“Is that it?” I asked, trying to make out the baby on the sonographer’s screen. It was my 30th birthday and David sat nearby as we tried to glimpse our child for the first time.
“Yeah . . .” she said. Her tone unsettled me, and I felt my heart-rate pick up.
“Is something wrong?” I asked.
“I need to talk to your doctor,” she said.
Now my heart was pounding. “Can you tell me what’s wrong?”
“I’ll need to talk to your doctor,” she said again.
I knew she was following protocol, but I wasn’t willing to wait for a phone call. “Is it okay?” I asked. “I can’t figure out what you’re seeing.”
She hesitated, then said, “I don’t see a heartbeat.”
I had thought she was going to tell me there was something terribly wrong with the way the baby was developing. Miscarriage had never occurred to me.
I looked at David’s saddened face, relieved he was there.
“I don’t understand,” I said. “I just had an HcG blood test that showed my pregnancy hormone is high.”
“It can take awhile for the numbers to come down,” she answered. “The baby measured 9 weeks and 4 days, and then stopped growing.”
I felt sick. This baby had to have died very recently.
“When does the heart start beating?” I asked, trying to remember from previous pregnancies.
“Six weeks,” she answered.
I had been carrying a baby I hadn’t known about, and somehow it had died and I hadn’t known that either.What did I do wrong? I thought. What should I have done differently? How did I hurt this baby?
I waited with David while the sonographer called my doctor’s office to report the “fetal demise” of our baby. “Your doctor will call to make a follow-up appointment,” she said before we left.
I started crying in the car. “I remember something from church,” I told David as we went to pick up the kids. “A few months ago, I felt like God was trying to get my attention during a sermon. One of the pastors was preaching on sorrow and joy, and something he said really stood out. He said, ‘One day, God will trade every sorrow we have for joy — complete joy.’ It seemed like God wanted me to hold onto that for this year, but I wasn’t sure so I wrote it down and saved it in my Bible. Maybe this is why.”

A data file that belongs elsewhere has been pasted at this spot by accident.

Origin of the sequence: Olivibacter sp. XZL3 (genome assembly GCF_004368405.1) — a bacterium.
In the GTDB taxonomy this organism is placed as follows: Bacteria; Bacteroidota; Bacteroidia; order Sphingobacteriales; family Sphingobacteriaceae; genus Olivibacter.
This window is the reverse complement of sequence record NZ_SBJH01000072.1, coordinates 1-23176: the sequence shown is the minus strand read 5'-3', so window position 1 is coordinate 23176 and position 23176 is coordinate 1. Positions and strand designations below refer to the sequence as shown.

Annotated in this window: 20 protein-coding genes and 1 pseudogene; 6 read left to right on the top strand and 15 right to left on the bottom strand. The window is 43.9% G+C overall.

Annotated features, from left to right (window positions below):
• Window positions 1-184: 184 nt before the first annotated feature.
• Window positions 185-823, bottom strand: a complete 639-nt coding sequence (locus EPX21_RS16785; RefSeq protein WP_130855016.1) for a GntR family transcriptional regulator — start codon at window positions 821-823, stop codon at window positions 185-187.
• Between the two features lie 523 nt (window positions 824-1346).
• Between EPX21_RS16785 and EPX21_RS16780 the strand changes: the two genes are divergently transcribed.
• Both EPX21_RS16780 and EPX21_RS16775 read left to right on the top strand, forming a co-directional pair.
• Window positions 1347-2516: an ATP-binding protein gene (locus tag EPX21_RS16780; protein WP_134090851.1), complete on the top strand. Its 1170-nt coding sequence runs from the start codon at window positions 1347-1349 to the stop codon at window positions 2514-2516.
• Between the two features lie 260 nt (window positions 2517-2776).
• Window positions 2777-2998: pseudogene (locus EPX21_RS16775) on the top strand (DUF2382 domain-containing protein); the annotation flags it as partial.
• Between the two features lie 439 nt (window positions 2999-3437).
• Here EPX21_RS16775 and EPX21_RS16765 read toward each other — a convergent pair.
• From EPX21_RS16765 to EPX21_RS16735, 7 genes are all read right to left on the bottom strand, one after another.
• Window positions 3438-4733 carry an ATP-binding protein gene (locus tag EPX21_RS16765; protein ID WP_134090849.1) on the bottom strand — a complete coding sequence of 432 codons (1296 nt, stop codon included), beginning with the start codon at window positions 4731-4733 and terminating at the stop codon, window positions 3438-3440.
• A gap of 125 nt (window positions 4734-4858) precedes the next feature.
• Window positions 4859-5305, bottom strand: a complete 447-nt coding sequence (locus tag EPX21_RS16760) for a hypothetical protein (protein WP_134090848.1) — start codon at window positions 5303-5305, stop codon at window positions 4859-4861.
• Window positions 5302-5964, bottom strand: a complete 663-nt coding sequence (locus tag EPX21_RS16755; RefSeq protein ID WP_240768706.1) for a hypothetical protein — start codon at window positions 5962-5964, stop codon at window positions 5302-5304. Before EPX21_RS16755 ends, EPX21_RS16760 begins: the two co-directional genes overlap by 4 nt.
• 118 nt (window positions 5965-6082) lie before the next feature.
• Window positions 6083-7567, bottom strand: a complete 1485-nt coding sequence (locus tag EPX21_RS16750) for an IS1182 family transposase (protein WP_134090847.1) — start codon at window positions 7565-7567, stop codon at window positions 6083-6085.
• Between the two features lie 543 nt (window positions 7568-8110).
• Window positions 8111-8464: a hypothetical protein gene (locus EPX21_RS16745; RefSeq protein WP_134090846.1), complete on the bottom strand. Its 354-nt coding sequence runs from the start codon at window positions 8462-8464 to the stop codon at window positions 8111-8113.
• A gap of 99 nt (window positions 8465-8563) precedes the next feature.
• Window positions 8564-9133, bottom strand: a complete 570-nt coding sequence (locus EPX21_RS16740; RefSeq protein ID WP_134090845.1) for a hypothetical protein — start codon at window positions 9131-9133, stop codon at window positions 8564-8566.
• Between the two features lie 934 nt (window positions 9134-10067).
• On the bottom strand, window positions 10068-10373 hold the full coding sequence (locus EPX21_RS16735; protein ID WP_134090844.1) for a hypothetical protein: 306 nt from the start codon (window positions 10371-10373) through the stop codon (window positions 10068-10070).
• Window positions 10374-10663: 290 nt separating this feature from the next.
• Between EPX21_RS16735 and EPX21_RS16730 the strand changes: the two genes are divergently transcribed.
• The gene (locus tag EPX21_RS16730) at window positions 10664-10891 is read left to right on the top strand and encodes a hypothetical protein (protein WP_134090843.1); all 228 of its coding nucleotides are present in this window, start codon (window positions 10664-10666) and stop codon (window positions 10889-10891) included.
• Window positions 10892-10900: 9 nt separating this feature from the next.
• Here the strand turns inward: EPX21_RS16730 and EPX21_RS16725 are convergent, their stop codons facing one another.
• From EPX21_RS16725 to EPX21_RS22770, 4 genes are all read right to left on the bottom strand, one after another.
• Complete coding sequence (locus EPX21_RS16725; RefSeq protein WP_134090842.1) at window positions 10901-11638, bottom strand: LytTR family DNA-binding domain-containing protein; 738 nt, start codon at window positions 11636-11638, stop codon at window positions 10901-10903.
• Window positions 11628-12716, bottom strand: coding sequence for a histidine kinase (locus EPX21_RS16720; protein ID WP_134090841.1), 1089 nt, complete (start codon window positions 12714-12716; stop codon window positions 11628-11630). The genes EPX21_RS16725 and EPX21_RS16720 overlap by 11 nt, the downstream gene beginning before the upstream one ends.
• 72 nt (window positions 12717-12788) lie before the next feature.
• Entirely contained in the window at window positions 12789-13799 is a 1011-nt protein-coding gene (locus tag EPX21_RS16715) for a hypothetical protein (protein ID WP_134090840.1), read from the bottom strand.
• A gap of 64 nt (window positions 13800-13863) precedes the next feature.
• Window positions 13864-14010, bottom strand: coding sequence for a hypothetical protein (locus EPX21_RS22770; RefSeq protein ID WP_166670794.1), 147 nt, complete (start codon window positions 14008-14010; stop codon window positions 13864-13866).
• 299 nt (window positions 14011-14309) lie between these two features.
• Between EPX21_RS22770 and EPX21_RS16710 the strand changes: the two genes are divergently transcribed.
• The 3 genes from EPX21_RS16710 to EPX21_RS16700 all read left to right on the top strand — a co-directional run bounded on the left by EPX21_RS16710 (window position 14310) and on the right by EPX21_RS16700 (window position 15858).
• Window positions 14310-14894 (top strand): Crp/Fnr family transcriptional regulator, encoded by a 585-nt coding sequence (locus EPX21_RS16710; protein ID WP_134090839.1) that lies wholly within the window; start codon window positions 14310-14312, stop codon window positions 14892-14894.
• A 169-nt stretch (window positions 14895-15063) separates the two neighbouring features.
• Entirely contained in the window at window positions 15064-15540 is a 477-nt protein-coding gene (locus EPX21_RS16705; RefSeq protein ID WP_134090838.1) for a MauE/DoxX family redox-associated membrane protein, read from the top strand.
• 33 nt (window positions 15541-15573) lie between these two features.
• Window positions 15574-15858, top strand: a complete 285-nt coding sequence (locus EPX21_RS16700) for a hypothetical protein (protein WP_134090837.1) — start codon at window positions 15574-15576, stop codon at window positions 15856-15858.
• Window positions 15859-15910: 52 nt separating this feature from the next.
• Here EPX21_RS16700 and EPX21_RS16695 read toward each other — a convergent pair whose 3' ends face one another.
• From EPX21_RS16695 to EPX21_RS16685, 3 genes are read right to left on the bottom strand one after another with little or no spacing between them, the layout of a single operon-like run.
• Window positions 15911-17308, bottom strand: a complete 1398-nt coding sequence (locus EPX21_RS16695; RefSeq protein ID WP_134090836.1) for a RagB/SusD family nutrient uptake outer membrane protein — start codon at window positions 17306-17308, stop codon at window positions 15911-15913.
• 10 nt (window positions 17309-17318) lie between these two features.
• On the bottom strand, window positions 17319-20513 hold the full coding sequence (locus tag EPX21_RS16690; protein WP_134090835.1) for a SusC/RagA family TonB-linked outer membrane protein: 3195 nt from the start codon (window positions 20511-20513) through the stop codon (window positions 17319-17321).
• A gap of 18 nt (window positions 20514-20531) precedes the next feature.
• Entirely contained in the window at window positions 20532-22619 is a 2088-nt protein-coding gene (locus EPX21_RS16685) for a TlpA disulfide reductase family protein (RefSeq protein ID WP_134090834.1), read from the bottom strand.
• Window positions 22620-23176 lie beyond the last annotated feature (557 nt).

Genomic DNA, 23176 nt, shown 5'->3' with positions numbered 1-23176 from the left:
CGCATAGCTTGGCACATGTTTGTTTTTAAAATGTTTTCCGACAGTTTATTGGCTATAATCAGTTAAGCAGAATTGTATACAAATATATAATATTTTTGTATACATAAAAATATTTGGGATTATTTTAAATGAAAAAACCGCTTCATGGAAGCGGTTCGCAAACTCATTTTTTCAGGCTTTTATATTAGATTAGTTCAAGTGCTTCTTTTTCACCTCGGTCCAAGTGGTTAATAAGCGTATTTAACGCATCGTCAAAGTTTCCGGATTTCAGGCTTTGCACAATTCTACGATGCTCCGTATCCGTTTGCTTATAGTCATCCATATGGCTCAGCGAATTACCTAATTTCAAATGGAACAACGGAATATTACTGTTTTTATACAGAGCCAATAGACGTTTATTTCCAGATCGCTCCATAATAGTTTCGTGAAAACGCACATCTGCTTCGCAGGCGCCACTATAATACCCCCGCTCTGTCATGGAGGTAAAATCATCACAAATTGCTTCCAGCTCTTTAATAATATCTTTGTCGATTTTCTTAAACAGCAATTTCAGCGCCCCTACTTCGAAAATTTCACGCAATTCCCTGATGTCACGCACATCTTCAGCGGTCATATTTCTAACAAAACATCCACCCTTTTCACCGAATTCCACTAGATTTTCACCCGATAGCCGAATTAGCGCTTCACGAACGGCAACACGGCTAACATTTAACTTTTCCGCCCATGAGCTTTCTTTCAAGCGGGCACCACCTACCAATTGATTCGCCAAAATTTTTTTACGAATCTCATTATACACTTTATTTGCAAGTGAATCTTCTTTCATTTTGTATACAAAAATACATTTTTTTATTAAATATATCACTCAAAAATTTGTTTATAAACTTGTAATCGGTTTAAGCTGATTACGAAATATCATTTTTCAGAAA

We picked up the kids from my sister’s house and I shared the news with her. At home I turned to a few books on my shelf, trying to understand causes for miscarriage. “Chromosomal abnormalities” came in first place, but I didn’t really understand it. I still felt like it was my fault. I pulled out my pregnancy journal and started praying, then called our family members to tell them about the ultrasound, and each one prayed over the phone.
Later the nurse called. “It was fetal demise,” she said. “It wasn’t your fault.” She scheduled my follow-up appointment for the next morning.
I went into the bathroom and cried harder than I’ve ever cried before, then went out to the kitchen for gyros, ice cream cake, and the “Happy birthday” song sung by my sweet husband and kids.
David had put together a card several nights earlier, with different surprises related to the number “30.” The first gift was “30 words” of affirmation. He hadn’t known how much I would need to hear it as he looked me in the eyes and told me why he loves me.
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